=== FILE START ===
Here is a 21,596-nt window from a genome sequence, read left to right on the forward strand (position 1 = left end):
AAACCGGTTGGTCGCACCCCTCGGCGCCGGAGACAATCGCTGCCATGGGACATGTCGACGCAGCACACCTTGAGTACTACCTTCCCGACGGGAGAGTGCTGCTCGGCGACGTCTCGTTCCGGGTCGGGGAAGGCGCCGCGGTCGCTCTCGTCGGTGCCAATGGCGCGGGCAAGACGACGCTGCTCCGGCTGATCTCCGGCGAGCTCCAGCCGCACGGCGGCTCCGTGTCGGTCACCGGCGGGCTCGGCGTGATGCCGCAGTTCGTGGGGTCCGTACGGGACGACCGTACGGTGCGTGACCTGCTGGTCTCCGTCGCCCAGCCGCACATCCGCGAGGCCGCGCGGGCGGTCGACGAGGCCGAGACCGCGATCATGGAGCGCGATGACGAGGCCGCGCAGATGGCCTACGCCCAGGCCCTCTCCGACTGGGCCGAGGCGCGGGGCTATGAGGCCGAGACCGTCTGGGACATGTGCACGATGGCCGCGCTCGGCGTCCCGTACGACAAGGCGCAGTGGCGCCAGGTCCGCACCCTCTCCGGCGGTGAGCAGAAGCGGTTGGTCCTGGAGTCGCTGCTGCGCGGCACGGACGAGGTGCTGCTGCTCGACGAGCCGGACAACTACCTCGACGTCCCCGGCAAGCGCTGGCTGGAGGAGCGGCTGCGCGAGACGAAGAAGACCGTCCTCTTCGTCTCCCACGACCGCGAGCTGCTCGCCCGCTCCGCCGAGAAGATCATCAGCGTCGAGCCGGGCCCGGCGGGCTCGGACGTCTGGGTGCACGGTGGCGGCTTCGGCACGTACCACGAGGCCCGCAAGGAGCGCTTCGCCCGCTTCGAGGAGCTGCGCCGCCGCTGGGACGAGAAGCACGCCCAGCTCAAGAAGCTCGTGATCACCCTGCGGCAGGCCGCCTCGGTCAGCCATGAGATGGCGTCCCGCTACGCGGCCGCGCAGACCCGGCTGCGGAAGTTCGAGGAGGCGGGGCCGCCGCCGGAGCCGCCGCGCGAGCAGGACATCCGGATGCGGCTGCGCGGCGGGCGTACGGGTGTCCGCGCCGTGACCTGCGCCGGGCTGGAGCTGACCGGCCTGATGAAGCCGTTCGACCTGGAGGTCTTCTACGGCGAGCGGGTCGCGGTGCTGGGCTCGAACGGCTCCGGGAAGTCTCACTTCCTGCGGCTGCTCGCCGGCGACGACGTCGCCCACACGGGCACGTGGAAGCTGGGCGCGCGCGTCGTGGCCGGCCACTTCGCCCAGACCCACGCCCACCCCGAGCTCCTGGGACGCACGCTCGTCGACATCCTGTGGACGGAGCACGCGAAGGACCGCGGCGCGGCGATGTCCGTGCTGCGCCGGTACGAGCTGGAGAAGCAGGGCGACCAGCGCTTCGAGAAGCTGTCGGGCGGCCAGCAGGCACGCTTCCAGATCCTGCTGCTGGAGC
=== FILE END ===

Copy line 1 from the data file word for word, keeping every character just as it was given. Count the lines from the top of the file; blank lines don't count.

Here is a 21,596-nt window from a genome sequence, read left to right on the forward strand (position 1 = left end):